Save the Sound, Soundkeeper, Inc., and Atlantic Clam Farms have reached a settlement with Village of Mamaroneck regarding a federal case brought by the groups against Westchester County and 11 municipalities. This comes less than a month after the environmental organizations reached a similar settlement with the Village of Port Chester. The litigation remains pending against the County of Westchester and nine municipalities that discharge sewage that reaches Long Island Sound.
The agreement requires the Village of Mamaroneck to make repairs to its sewage system to fully comply with the limits of the Westchester County Environmental Facilities Sewer Act by no later than the end of 2019. The three organizations and the Village have agreed to final terms and will present a Consent Order to a federal judge for approval. The nine municipalities that remain in the lawsuit have agreed to the stipulated orders requiring a study of their sewer systems within a certain time frame, but have not yet agreed, unlike the Villages of Mamaroneck and Port Chester, to finally repair their systems by a date certain.
“By agreeing to enforceable requirements to solve their leaking sewage problem once and for all by 2019, the Village of Mamaroneck is joining Port Chester as a leader,” said Roger Reynolds, legal director of Save the Sound. “These two villages are taking the necessary steps to protect their citizens’ health and clean up Long Island Sound. The surrounding municipalities should follow suit by fixing their systems in a timely manner.”
For decades the sewer lines that run under Westchester streets and lawns have been leaking raw sewage into local waterways, causing low oxygen, high bacteria levels, and long-term harm to the Sound. The County and municipalities are aware of this ongoing pollution and have known since at least 2003 that actions taken to date have been inadequate to solve the problem.
“A lot of Westchester residents don’t realize that poorly maintained sewer pipes are one of the reasons their beaches are closed after rain, and why they can’t harvest clams or oysters in local bays and harbors,” said Bill Lucey, Save the Sound’s new LI Soundkeeper. “The impacts of this pollution are real and personal. The benefits of removing raw sewage from the Sound will make life better for everyone.”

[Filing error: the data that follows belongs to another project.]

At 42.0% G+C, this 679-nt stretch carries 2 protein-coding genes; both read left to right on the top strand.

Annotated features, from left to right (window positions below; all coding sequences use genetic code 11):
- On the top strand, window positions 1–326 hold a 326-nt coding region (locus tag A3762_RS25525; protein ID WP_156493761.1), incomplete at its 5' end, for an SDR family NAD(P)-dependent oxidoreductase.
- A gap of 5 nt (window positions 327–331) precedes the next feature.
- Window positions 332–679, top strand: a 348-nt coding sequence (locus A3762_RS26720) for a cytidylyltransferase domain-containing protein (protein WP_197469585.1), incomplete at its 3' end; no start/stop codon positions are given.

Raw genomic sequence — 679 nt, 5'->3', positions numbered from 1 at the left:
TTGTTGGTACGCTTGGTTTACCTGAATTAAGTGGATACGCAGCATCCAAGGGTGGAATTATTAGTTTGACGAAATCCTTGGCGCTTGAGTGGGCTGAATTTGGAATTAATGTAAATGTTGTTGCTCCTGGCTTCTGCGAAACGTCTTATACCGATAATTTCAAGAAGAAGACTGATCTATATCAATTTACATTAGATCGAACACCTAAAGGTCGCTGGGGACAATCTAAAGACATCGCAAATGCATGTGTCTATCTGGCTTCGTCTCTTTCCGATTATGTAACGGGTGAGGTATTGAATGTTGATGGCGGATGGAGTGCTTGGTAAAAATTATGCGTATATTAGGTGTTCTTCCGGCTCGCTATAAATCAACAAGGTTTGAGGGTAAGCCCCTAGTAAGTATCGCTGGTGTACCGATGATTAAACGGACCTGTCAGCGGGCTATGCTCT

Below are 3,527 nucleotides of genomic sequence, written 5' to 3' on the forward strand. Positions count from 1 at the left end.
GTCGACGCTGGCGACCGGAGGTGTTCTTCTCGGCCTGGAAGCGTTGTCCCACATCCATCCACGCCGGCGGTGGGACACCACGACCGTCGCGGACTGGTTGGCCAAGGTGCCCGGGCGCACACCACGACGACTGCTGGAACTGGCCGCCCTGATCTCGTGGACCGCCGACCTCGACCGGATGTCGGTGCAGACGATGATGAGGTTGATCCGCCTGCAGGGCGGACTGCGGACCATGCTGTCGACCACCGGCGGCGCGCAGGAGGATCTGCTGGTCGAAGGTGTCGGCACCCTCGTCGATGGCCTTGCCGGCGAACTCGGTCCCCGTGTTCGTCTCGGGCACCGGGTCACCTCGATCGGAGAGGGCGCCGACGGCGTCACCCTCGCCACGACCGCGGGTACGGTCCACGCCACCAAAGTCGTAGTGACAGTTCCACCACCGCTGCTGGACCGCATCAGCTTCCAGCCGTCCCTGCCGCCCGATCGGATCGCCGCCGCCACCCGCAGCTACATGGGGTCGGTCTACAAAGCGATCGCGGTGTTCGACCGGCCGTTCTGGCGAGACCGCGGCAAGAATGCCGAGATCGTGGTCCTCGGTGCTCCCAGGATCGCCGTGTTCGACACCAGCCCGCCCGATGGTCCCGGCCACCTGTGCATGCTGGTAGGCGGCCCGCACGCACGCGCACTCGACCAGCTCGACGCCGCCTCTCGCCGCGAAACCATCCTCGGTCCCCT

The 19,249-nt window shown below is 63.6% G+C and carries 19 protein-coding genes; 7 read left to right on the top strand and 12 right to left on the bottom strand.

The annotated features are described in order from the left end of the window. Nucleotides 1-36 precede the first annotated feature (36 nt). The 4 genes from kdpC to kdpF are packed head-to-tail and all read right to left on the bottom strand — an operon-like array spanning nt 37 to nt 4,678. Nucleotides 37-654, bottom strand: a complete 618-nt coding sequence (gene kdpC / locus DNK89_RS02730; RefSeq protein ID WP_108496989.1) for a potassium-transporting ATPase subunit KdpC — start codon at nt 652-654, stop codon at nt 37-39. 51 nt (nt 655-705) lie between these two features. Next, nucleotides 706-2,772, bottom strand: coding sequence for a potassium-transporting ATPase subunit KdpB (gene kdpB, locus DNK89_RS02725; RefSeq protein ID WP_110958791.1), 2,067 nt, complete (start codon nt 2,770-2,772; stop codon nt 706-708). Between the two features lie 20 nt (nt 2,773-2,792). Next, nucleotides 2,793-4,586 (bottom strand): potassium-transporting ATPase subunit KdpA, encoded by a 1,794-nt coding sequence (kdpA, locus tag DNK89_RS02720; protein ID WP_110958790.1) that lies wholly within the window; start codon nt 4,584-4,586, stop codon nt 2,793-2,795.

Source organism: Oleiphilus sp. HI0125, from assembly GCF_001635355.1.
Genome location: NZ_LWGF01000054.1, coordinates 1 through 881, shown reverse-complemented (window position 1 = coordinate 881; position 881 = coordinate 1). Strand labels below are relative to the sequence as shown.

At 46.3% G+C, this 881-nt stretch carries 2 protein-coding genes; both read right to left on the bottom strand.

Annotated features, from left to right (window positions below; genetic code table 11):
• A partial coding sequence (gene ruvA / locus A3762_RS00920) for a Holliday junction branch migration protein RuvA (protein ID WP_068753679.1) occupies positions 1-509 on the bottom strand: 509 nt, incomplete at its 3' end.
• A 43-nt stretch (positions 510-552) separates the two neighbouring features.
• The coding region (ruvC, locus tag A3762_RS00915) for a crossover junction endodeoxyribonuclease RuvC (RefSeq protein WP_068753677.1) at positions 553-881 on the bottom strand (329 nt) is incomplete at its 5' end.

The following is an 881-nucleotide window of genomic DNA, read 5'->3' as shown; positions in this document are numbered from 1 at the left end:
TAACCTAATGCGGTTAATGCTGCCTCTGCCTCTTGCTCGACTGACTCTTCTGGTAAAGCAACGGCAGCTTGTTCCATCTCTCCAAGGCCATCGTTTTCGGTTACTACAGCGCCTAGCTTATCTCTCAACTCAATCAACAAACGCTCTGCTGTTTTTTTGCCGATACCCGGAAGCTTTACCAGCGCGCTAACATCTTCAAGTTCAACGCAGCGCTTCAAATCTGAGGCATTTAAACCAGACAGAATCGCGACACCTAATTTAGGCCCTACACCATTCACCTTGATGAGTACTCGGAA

The 2015 complaint alleged that the County and the 11 municipalities illegally discharged raw sewage into rivers and Long Island Sound through Sanitary Sewer Overflows due to poorly maintained sewage collection systems. The municipalities that remain in the litigation and that have not committed to fixing their systems by 2019 are Harrison, Larchmont, New Rochelle, Pelham Manor, Rye, Rye Brook, Scarsdale, Town of Mamaroneck, and White Plains.
Save the Sound is seeking a comprehensive long-term fix that will: Fix leaking town and county pipes; Fix leaking pipes that run from private homes and businesses into the public sewer system; Establish enforceable timelines for repairs; Create a plan for the long term maintenance and operation of the sewage collection system that will avoid future pollution and costly repairs; and Establish sufficient funding sources to complete the necessary work to eliminate overflows and to pay for the future ongoing maintenance of the pipes.
A copy of the original 2015 complaint can be found at